Tuesday, 26 April 2016

The Adaptive Role of Moderate Anxiety in Reacting to Social Threats

This post is by Marwa El Zein (pictured above), currently a postdoctoral researcher in the Social Cognition Group, based in Paris. In this post Marwa summarises her paper ‘Anxiety Dissociates the Adaptive Functions of Sensory and Motor Response Enhancements to Social Threats’, co-authored with Valentin Wyart and Julie Gr├Ęzes, and published in eLife.

I investigate the neural mechanisms of contextual influences during social perceptual decisions. Specifically, my work characterizes behaviorally and neurally how personality traits, past experience, and attention modulate facial perception.

In my paper, the adaptive role of moderate anxiety in reacting to social threats is put forward. Neural activity (electroencephalography, EEG) of participants was recorded while they categorized angry and fearful facial emotions. Individual anxiety of participants was assessed thanks to a personality trait questionnaire filled out at the beginning of the experiment (State-Trait Anxiety Inventory).

Importantly, the degree to which facial emotions were threatening to the observer varied through the manipulation of the emitter’s gaze direction (direct or averted toward the observer). Indeed, an angry person looking directly at you signals a direct threat to you (which is not the case if the same angry person was looking at someone else), whereas a fearful person looking aside signals a common (and unknown) threat in the environment.

First, we found that these combinations of gaze and emotion signaling threat enhance neural processing in visual and motor systems of the brain in a fraction of a second. Our findings demonstrate that the brain devotes more processing resources not to any display of negative emotion, but to negative emotions that signal threat. They add to theories according to which evolutionary pressure has shaped the brain to process signals of threat in a prioritized fashion to trigger rapid and adaptive reactions.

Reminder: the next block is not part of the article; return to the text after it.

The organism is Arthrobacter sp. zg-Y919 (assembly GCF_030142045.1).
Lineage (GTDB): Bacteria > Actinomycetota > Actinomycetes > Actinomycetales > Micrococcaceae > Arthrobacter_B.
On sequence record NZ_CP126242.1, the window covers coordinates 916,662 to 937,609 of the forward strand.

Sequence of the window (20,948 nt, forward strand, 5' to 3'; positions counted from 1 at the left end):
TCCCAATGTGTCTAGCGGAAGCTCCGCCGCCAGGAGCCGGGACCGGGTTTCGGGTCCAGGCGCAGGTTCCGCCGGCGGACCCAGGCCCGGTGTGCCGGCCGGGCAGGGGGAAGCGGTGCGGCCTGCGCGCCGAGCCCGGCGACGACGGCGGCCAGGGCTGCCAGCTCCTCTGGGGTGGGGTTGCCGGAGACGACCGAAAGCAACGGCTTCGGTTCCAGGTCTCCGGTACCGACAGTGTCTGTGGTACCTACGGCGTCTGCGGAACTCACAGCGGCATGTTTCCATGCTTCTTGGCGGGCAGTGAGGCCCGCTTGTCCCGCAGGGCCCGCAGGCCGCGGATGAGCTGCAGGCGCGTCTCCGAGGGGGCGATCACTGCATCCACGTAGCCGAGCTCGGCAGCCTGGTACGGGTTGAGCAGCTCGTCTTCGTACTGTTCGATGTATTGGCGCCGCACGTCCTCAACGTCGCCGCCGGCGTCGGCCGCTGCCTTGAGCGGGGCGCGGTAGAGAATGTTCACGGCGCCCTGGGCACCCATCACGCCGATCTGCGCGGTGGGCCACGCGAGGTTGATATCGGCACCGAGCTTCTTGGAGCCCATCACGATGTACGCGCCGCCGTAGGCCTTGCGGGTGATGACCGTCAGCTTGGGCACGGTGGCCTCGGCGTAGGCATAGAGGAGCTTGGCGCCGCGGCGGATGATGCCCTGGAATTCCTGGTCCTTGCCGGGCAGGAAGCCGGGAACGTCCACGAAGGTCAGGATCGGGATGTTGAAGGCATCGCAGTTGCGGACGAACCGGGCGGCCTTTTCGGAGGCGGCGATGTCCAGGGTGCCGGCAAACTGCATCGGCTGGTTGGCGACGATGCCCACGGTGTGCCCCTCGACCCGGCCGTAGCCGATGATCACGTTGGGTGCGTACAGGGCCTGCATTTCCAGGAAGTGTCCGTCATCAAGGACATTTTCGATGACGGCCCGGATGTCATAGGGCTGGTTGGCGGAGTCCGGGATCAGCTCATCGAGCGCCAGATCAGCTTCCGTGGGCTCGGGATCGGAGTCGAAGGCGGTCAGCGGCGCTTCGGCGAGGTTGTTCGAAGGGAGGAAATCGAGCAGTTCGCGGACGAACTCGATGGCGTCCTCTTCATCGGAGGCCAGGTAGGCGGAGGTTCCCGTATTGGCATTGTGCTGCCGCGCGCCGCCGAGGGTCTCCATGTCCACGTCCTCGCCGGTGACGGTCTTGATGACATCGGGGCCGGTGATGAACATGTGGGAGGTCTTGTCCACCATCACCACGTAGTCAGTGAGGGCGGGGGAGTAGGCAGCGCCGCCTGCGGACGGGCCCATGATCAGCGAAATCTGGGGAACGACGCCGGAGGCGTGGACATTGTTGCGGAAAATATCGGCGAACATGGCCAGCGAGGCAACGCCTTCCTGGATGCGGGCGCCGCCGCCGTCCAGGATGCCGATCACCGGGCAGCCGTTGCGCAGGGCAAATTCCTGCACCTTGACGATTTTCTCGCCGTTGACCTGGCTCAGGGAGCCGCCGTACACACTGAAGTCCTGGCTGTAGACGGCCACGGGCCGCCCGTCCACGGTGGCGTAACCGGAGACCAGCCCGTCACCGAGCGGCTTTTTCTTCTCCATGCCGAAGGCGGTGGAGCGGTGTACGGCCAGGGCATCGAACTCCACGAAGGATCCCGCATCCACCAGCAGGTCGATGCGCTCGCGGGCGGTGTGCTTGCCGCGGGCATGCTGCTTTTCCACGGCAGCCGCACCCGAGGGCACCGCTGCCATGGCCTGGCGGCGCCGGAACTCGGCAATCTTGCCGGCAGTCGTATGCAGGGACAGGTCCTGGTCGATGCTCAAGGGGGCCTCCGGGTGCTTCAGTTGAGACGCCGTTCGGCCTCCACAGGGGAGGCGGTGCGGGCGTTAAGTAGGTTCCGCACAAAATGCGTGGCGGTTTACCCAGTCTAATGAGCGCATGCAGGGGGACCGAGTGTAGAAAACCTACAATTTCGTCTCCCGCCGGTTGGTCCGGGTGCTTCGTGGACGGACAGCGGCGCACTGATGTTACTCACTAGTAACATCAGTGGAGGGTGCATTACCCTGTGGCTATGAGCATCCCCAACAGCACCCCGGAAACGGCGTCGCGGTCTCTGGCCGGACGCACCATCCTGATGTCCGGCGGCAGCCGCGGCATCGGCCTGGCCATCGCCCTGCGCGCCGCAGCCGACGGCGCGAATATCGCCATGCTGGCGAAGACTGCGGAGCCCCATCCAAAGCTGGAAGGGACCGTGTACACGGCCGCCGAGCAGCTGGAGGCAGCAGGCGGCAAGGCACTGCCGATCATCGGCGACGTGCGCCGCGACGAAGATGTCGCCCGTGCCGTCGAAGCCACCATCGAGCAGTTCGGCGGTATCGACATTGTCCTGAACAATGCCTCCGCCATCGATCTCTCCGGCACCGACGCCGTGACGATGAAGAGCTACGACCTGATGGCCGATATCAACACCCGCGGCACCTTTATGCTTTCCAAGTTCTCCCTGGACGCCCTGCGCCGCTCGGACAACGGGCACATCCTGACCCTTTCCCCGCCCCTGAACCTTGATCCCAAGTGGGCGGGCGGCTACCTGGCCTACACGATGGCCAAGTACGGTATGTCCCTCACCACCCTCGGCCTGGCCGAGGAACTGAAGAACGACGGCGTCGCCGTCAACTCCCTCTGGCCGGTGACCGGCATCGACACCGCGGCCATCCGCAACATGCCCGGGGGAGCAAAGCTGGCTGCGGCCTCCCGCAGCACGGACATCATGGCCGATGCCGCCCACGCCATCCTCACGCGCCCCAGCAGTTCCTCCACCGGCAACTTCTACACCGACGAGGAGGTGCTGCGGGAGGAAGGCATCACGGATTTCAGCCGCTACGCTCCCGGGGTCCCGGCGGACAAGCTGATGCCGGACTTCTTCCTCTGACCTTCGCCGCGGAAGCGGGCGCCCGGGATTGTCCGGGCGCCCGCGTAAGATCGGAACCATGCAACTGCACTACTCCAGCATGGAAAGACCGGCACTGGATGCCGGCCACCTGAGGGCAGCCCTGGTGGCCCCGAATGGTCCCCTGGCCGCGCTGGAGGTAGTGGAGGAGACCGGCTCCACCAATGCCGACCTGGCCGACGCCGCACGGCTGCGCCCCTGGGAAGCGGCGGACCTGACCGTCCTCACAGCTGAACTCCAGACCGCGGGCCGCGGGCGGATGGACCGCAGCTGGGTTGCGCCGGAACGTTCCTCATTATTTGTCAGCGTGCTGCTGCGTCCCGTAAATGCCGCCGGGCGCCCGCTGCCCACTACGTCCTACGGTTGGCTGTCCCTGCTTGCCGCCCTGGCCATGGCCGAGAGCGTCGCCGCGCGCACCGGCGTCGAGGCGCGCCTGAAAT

Second and interestingly, while anxiety of participants did not directly influence their behavior, it influences the neural processing of social threats. While low-anxiety individuals encode social threats in sensory (stimulus-selective) circuits, high-anxiety individuals encode threat signals in motor (action-selective) circuits. This double dissociation implies that elevated anxiety within a non-clinical range does not impair the processing of threat as often theorized. Rather, it shifts the neural 'coding' of threat to motor circuits in accordance with the adaptive function of anxiety: the rapid and adaptive reaction to threat.

The selective involvement of motor circuits in the processing of social threats in high-anxiety individuals is novel and surprising. Anxiety has been mainly associated with a non-selective 'over-sensitization' to threat. The observation that high-anxiety individuals are able to process signals of threat in a selective fashion in motor circuits of the brain puts forward a ‘positive’ and adaptive function of moderate, non-clinical anxiety in response to social threats.

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